Sports teams are often compared to cars. It is certainly not a surprising phenomenon, considering the growth in popularity of sports coinciding with the growth of the automobile industry in the United States. Analysts, coaches and fans throw around terminology like “well-oiled machine” and “firing on all cylinders” from time to time as appropriate accolades for dominant teams and dominating performances.
Now, picture a championship lacrosse team as a 1967 Shelby Mustang GT500, considered to be one of the most highly regarded muscle cars of all time. The attack and the midfield are its back wheels, driving the high-powered team toward its goal. The defense and the coaching staff are the front wheels, holding the powerful machine steady while guiding the team in the right direction.
But the goalie is the engine. Without a superior engine, such as the V-8 of the Mustang, the automobile has no superiority; it is just a nice-looking shell of a car that is not built for the long run. After attending the NCAA Division I semifinals May 25 — hosted by Drexel University — it became blatantly obvious that a championship-caliber team needs a championship-caliber goalie to drive it to a title.
This was ever so apparent in the matchup between Syracuse University and the University of Denver. In the first half, the Orange absolutely dominated the Pioneers in all but two statistical categories: saves and goals. Although Syracuse held a 15-7 advantage in shots on goal, Denver led 5-2 at halftime thanks to 13 saves — yes, 13 saves — from sophomore goalie Ryan LaPlante.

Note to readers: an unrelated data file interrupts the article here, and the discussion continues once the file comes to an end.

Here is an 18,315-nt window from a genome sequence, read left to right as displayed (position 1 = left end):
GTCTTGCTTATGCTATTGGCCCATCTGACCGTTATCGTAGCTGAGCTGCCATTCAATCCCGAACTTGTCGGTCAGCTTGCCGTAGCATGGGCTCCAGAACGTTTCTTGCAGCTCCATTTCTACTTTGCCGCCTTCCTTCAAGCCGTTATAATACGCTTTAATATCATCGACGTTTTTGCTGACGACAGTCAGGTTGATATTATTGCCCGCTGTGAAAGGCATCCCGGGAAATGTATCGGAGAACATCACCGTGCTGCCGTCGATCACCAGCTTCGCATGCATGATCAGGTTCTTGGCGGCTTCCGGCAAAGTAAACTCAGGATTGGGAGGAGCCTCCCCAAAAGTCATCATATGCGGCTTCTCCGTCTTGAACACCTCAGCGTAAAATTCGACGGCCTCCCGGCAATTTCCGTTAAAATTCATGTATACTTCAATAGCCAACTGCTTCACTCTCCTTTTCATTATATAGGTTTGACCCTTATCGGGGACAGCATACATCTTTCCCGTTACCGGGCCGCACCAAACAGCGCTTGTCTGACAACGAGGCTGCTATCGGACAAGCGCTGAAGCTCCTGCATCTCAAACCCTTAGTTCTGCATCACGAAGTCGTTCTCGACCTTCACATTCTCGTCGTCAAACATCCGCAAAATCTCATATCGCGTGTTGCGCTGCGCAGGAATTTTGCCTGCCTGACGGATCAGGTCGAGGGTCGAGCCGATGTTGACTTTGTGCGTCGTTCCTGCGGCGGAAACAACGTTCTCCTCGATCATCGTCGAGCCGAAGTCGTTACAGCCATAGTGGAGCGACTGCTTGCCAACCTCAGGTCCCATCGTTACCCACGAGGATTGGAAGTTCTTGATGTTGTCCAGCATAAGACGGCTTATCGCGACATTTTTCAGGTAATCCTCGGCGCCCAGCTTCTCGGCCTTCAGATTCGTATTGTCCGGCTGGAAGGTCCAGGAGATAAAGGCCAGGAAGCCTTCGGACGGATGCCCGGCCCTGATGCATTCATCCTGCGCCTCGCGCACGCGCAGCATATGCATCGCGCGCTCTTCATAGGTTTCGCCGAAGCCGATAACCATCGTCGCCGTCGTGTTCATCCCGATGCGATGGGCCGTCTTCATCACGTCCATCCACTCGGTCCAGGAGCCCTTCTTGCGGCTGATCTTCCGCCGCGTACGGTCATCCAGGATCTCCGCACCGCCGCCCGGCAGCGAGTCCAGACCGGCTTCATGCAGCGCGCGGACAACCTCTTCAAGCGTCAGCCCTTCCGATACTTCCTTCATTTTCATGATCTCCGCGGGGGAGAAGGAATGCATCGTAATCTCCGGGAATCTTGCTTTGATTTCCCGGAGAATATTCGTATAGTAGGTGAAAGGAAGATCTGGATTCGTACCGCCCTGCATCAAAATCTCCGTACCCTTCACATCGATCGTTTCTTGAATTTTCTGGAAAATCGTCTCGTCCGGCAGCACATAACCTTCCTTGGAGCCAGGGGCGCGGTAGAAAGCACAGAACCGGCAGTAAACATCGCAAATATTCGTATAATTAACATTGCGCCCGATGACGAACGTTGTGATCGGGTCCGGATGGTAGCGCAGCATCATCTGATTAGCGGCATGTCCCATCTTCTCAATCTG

In the second half, Denver head coach Bill Tierney stuck with his team’s seasonlong strategy and replaced “first-half” LaPlante with “second-half” junior Jamie Faus, and Syracuse came back to win by a score of 9-8. Faus saved only four of the Orange’s 11 shots on goal in the second half, although Tierney did not regret the decision.
“Honestly, we were thrilled with the way [LaPlante] was playing, but this is what we’ve done … [Faus] is our closer,” the head coach with a 28-year track record said. “[Faus] is the guy who comes in and has done a great job over the year. I think instead of blaming a 21-year-old kid, you look to Syracuse and say that was a heck of an effort.”
And Tierney is right, in a sense, as both of his goalies had above-average seasons in the cage. Including the semifinal game, LaPlante boasted a .576 save percentage and Faus a .554 mark of his own. But hindsight in coaching decisions aside, the fact remains that LaPlante was the sole reason why the Pioneers had more than a deer’s chance on the Pennsylvania Turnpike of winning the game at all; he truly carried his entire team for 30 minutes.
In the other semifinal game between Duke University and Cornell University, solid goalie play was at a minimum, hence the 16-14 final score in favor of the Blue Devils. However, Duke sophomore goalie Kyle Turri was just good enough to put his team over the top and help them advance to the championship game.
After the first half ended with the Blue Devils leading the Big Red by a score of 7-6, Duke scored seven goals to open the third quarter and stormed out to a 14-6 lead. Cornell added a tally near the end of the quarter, but by then the damage had been done. Turri was a big part of the hot streak, as he stopped four of five Big Red shots during the third quarter and finished with 16 saves out of 30 shots on goal for the game.